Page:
Poland anchors energy strategy in coal, shale gas: PM
Central European powerhouse Poland will anchor its energy strategy in coal and shale gas, with only limited investment in renewables, Prime Minister Donald Tusk said Tuesday.
An EU nation of 38 million people, Poland currently relies on its vast coal reserves to produce about 90 percent of the electricity it consumes.
"We want to have renewable energy sources, but hard coal and lignite—and soon shale gas—will remain our principal energy sources. That's where the future of the energy sector lies," Tusk told reporters.
He spoke at the opening of a coal industry trade fair in the southern Katowice coal basin.
"...we've decided that renewable energy sources, which are an important complement to Poland's energy sector, will be limited as much as EU rules will allow," he said.
The government believes tapping its own shale gas deposits could assure strategic energy independence from Soviet-era master Moscow.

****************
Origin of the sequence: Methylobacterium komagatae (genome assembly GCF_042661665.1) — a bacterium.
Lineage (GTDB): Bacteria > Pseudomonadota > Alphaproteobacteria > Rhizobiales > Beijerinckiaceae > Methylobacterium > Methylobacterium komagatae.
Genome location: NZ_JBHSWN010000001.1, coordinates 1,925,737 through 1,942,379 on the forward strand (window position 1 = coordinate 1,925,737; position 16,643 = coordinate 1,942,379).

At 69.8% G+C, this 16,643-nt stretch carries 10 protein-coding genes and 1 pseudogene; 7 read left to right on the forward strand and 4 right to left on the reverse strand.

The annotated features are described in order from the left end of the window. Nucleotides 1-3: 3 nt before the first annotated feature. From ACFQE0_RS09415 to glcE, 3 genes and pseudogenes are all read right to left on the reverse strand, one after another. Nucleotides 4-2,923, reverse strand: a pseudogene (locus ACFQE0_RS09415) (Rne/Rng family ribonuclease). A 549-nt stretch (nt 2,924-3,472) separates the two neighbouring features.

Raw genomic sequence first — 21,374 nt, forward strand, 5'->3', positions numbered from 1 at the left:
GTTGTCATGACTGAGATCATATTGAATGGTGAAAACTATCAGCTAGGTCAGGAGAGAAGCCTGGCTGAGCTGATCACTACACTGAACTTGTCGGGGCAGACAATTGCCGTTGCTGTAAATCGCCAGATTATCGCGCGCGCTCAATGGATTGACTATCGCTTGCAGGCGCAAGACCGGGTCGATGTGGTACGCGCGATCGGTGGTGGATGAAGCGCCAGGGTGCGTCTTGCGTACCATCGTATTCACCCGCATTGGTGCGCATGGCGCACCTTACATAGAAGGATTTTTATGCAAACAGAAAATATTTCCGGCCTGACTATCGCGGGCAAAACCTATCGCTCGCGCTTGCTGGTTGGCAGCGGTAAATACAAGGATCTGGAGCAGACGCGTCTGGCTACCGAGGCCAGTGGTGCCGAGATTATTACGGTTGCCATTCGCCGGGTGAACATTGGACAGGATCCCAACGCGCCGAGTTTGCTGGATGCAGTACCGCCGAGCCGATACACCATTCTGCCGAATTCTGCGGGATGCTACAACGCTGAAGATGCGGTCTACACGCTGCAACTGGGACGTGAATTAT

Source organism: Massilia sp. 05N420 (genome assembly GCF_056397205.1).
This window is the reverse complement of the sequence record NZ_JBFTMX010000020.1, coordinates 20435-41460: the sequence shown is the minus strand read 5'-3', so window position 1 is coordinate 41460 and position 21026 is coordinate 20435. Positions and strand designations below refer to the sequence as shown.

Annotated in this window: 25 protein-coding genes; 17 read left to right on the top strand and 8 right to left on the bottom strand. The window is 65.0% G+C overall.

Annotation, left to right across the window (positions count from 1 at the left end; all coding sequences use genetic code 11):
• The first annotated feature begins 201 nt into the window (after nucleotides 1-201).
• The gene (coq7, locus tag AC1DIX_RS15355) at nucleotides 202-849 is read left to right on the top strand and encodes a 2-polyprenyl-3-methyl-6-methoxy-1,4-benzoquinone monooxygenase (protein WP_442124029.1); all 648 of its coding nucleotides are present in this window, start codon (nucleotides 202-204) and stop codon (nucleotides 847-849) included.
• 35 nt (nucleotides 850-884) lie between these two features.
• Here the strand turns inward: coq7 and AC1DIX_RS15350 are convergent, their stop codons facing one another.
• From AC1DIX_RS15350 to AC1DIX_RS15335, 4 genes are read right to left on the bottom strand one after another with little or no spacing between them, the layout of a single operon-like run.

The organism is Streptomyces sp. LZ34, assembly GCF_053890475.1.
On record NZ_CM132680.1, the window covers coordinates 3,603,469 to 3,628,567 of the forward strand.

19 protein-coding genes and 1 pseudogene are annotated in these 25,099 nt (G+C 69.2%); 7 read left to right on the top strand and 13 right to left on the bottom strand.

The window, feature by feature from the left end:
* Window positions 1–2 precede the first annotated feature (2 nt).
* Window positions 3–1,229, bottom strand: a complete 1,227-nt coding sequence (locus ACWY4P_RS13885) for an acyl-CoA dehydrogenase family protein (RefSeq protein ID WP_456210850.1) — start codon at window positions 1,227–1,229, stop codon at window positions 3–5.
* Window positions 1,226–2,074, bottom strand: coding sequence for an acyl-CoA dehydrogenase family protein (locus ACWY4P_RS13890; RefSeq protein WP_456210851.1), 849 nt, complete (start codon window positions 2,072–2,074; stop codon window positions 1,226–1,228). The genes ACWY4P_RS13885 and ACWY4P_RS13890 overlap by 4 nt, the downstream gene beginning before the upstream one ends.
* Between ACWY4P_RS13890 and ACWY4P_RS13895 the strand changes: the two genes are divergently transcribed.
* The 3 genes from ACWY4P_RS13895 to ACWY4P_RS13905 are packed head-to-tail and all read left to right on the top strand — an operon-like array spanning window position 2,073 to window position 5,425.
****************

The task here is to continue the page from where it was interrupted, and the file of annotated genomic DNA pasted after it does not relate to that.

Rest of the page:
Warsaw had also planned to invest an estimated 9 to 12 billion euros ($11.3-15.5 billion) in its first two nuclear plants by 2024 to feed the needs of its growing energy market.
But Tusk said in June there would likely be a delay, as natural gas, including shale gas, becomes less costly on global markets and made no mention of nuclear power on Tuesday.
Tusk also voiced optimism that new technologies allowing for cleaner coal-fired plants would be key to Poland's strategy.
He said last year Poland would invest 100 billion zloty (23.5 billion euros, $31 billion) in its energy sector by 2020.
Total investment in exploration and development of the shale gas sector by domestic and foreign companies could reach 12.5 billion euros.
Optimistic estimates suggest Poland could have up to 1.92 trillion cubic metres (67.8 trillion cubic feet) of exploitable shale gas deposits, possibly the third largest reserves in Europe after Norway and the Netherlands.
Last month, Lane Energy Poland—controlled by US energy giant ConocoPhilips—began shale gas extraction at a test well in northern Poland.
It was a first for Poland, though the amounts involved are too slight for commercial production.
© 2013 AFP